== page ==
Another possibility for parents intending to relocate abroad on a temporary basis is to leave the kids at home. We are no way suggesting that children be abandoned and left to fend for themselves, character building as it may be! However, educating children at boarding school might represent a suitable compromise for some, as this allows children to remain in their home environment, avoiding the potential emotional upheaval associated with adapting to a foreign culture. This is of course, only an option if you can afford the fees.
If you do have the means to educate your children privately, many British private and independent schools are opening branches in various other countries, and this could be another avenue worth exploring. For example, Malborough College opened a school in Malaysia in 2012 which now has more than 600 pupils. Meanwhile, Wellington College is opening a school in China, and this is expected to open its doors to pupils in August 2014.
If the period of expatriation is to last for a considerable period of time, or is to be permanent, then schooling children in international schools, which by their nature may be slightly insulated from the local environment, might not be the most suitable option. In cases where residence abroad is to be long-term or permanent, integrating children into the local education system might be the best course of action.
Private schools aside, in most developed countries, primary and secondary education is free, paid for by the taxpayer. Tertiary education however, generally is not. But the cost of putting children through university can vary enormously from country to country, as recent research by HSBC shows.
Currently, Australia is the most expensive country for overseas students to study in. The combined average cost of university fees and living expenses in Australia puts the average cost at more than USD38,000 per year for international students.
The United States is the second most expensive country for overseas students, with the combined average cost of university fees and living expenses putting the annual cost at more than USD35,000.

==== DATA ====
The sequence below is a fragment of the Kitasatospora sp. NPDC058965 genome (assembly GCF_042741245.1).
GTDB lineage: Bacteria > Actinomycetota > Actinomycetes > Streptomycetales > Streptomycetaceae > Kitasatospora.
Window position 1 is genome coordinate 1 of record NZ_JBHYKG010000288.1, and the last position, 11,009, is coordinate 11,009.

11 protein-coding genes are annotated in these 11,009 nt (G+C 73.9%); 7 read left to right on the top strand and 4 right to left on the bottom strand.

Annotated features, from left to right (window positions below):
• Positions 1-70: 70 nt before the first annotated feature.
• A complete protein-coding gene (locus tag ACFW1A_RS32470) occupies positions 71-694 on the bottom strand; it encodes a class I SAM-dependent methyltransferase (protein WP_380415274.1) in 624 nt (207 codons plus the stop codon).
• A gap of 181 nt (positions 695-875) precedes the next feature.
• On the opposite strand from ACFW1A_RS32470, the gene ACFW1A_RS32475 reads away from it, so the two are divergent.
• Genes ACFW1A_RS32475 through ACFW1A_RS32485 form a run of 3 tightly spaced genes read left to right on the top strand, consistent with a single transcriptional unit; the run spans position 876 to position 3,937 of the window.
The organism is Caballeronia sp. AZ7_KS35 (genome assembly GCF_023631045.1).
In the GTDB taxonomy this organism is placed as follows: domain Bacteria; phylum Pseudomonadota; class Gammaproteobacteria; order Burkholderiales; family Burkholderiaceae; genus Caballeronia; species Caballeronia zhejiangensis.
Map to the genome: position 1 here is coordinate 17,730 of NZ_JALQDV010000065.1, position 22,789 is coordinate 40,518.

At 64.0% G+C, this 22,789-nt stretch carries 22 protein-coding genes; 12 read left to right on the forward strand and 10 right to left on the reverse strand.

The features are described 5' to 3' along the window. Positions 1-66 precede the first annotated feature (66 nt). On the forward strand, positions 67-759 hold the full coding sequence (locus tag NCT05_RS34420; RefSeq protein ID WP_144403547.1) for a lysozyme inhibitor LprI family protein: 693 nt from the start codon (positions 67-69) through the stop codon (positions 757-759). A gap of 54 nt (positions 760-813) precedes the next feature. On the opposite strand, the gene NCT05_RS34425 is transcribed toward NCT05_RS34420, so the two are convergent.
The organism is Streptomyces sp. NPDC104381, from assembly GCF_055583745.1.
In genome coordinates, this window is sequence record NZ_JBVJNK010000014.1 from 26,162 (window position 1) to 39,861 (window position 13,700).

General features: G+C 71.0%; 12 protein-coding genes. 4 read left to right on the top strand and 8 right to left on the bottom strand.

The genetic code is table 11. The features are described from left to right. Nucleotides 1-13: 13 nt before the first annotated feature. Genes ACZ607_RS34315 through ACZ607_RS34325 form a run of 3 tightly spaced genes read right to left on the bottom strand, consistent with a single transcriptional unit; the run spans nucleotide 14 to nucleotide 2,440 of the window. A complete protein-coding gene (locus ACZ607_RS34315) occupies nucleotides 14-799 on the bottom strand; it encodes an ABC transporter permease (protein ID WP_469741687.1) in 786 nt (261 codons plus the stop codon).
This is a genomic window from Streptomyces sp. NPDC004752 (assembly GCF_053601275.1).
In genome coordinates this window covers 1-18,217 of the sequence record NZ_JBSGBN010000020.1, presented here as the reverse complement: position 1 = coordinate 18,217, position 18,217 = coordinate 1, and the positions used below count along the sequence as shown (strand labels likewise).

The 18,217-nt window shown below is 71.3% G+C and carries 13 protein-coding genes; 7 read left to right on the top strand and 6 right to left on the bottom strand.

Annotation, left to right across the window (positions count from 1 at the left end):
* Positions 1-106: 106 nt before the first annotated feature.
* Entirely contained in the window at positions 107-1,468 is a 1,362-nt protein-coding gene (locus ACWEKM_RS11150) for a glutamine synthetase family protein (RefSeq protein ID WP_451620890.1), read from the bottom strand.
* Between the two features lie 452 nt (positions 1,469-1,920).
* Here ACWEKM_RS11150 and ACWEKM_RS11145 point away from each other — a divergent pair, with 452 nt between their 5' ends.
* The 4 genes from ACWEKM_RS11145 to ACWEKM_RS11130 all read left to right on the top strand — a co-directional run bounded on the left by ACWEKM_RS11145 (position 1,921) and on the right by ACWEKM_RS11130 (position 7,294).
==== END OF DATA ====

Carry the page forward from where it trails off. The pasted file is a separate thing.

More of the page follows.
The United Kingdom is third, with annual costs of more than USD30,000.
Nevertheless, despite the often prohibitive cost of higher education in the US and the UK, these two popular destinations attract three in ten international students, according to the United Nations Education, Scientific and Cultural Organisation.
The research also found that international student costs in the UAE, Singapore and Hong Kong are all above USD20,000 a year.
In contrast, international students studying in Germany pay an average of just USD635 a year for tuition fees, plus a further USD5,650 in living costs. This makes an annual total of USD6,285, one sixth the cost of studying in Australia.
Tuition fees in Japan are also modest relative to countries like the US and the UK, although the high cost of living pushes up overall costs for students studying at Japanese higher education institutions.
The research analysed available data on higher education in 13 countries. Fees represent the average tuition cost for international students based on the top 10 largest institutions in each relevant country (sourced from individual institution data). Costs at US Ivy League institutions are based on total average costs for attending a top ranked US University according to Forbes.
Malik Sarwar, HSBC's Global Head of Wealth Development said that with rising affluence, particularly in developing markets, and an increasingly competitive workplace that demands quality skills and a global outlook, the appetite for international education will to continue to grow.
“Even though the market for higher education remains segmented and therefore mispriced at an international level, the cost is going up everywhere as government subsidies are rolled back,” Sarwar observed.
“Those who wish to educate their children overseas have to factor in tuition fees, living costs, exchange rates and inflation. There is a need for parents to ensure their children's education forms an important part of their financial planning,” Sarwar warned.
Today there are more than 3 million people in higher education in a foreign country. But as many countries reduce the levels of state subsidy, the results of the above research press home the need for students and their families have to plan more carefully than ever to meet the cost of tuition and living expenses.
To find out more about the Council of International Schools, please click on the following link.